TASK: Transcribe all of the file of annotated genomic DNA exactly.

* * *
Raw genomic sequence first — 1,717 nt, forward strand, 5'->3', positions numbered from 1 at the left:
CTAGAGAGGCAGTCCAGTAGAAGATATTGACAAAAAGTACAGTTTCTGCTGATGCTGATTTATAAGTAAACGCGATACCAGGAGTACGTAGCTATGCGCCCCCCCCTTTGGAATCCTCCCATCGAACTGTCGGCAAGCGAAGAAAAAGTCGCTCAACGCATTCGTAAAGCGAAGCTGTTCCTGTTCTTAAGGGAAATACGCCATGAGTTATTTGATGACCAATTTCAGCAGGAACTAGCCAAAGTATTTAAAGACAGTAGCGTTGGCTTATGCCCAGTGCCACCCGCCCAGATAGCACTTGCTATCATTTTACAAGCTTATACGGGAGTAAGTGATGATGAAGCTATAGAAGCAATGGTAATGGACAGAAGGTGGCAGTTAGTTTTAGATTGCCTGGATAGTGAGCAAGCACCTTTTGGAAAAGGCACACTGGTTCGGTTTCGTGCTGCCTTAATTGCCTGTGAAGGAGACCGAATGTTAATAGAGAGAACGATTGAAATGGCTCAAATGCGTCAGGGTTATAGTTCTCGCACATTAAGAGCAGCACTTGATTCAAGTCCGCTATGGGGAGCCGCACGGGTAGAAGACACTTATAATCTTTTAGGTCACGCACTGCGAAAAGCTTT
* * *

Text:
Raw genomic sequence first — 1,717 nt, forward strand, 5'->3', positions numbered from 1 at the left:
CTAGAGAGGCAGTCCAGTAGAAGATATTGACAAAAAGTACAGTTTCTGCTGATGCTGATTTATAAGTAAACGCGATACCAGGAGTACGTAGCTATGCGCCCCCCCCTTTGGAATCCTCCCATCGAACTGTCGGCAAGCGAAGAAAAAGTCGCTCAACGCATTCGTAAAGCGAAGCTGTTCCTGTTCTTAAGGGAAATACGCCATGAGTTATTTGATGACCAATTTCAGCAGGAACTAGCCAAAGTATTTAAAGACAGTAGCGTTGGCTTATGCCCAGTGCCACCCGCCCAGATAGCACTTGCTATCATTTTACAAGCTTATACGGGAGTAAGTGATGATGAAGCTATAGAAGCAATGGTAATGGACAGAAGGTGGCAGTTAGTTTTAGATTGCCTGGATAGTGAGCAAGCACCTTTTGGAAAAGGCACACTGGTTCGGTTTCGTGCTGCCTTAATTGCCTGTGAAGGAGACCGAATGTTAATAGAGAGAACGATTGAAATGGCTCAAATGCGTCAGGGTTATAGTTCTCGCACATTAAGAGCAGCACTTGATTCAAGTCCGCTATGGGGAGCCGCACGGGTAGAAGACACTTATAATCTTTTAGGTCACGCACTGCGAAAAGCTTT